Thank you to Margaret Dennis for this research.
Albert Beach Hobbs was born in 1884 in Poplar Middlesex, and lived in Bromley, Kent, the son of Henry James Hobbs, 37 Heathfield Road, Bromley, Kent.
He was the brother of Mary Hobbs of Avon More of Dorking, Surrey.
Albert joined the 6th Battalion. The Queen’s Own (Royal West Kent) Regiment, service number GS/4159 as a Lance Corporal.
The 6th (Service) Battalion was formed at Maidstone on 14 August 1914 as part of the “first hundred thousand” to enlist. A call to arms ‘Your King and Country need you: a call to arms’ was published on 11 August 1914. It explained the new terms of service and called for the first 100,000 men to enlist. These volunteers were collectively called Kitchener’s Army or K1.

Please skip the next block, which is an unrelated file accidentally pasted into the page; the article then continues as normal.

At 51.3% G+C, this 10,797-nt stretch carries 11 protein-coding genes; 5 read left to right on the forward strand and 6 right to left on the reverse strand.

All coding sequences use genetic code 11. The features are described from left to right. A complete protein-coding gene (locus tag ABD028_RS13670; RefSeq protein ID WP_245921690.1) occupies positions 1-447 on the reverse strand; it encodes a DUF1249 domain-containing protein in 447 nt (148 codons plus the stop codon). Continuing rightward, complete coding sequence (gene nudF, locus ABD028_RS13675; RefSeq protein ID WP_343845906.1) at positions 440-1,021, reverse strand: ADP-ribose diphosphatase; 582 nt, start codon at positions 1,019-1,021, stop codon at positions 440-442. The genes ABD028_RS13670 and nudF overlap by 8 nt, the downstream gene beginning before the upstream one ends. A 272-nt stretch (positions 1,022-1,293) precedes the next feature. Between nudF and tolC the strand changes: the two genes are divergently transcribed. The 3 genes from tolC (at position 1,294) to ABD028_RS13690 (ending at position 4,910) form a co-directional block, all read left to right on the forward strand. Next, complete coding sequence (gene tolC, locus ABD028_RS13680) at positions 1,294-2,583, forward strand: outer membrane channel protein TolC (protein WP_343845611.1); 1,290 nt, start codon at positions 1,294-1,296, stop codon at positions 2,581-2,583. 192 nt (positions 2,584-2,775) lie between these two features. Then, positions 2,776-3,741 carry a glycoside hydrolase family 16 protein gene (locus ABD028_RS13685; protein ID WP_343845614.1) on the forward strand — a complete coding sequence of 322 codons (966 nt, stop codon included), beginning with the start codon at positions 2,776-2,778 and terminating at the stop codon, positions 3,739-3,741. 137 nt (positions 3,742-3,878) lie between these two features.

The 6th (Service) Battalion moved via Colchester, Purfleet and Hythe, to Aldershot by February 1915.
On 1st June 1915 they landed at Boulogne, and by 6th June had moved to the Meteren-Steenwerck area. On 23rd June at Ploegsteert Wood, the 6th Queens was among the battalions in the trenches. By the end of September 1915 they arrived at the Loos front. On 8th October, the Division repelled a heavy German infantry attack, and this was the day Lance Corporal Hobbs was killed in action.
He is remembered on the Loos Memorial, Pas de Calais, France. (Panel 95/97)
|Son of||Henry James Hobbs of 37 Heathfield Road, Bromley, Kent|
|Brother of||Mary of Avonmore, Dorking, Surrey|
|Regiment||6th Battalion, The Queen’s Own (Royal West Kent) Regiment|
|Date of Death||8th October 1915|
|Place of Death||France|
|Cause of Death||Killed in Action|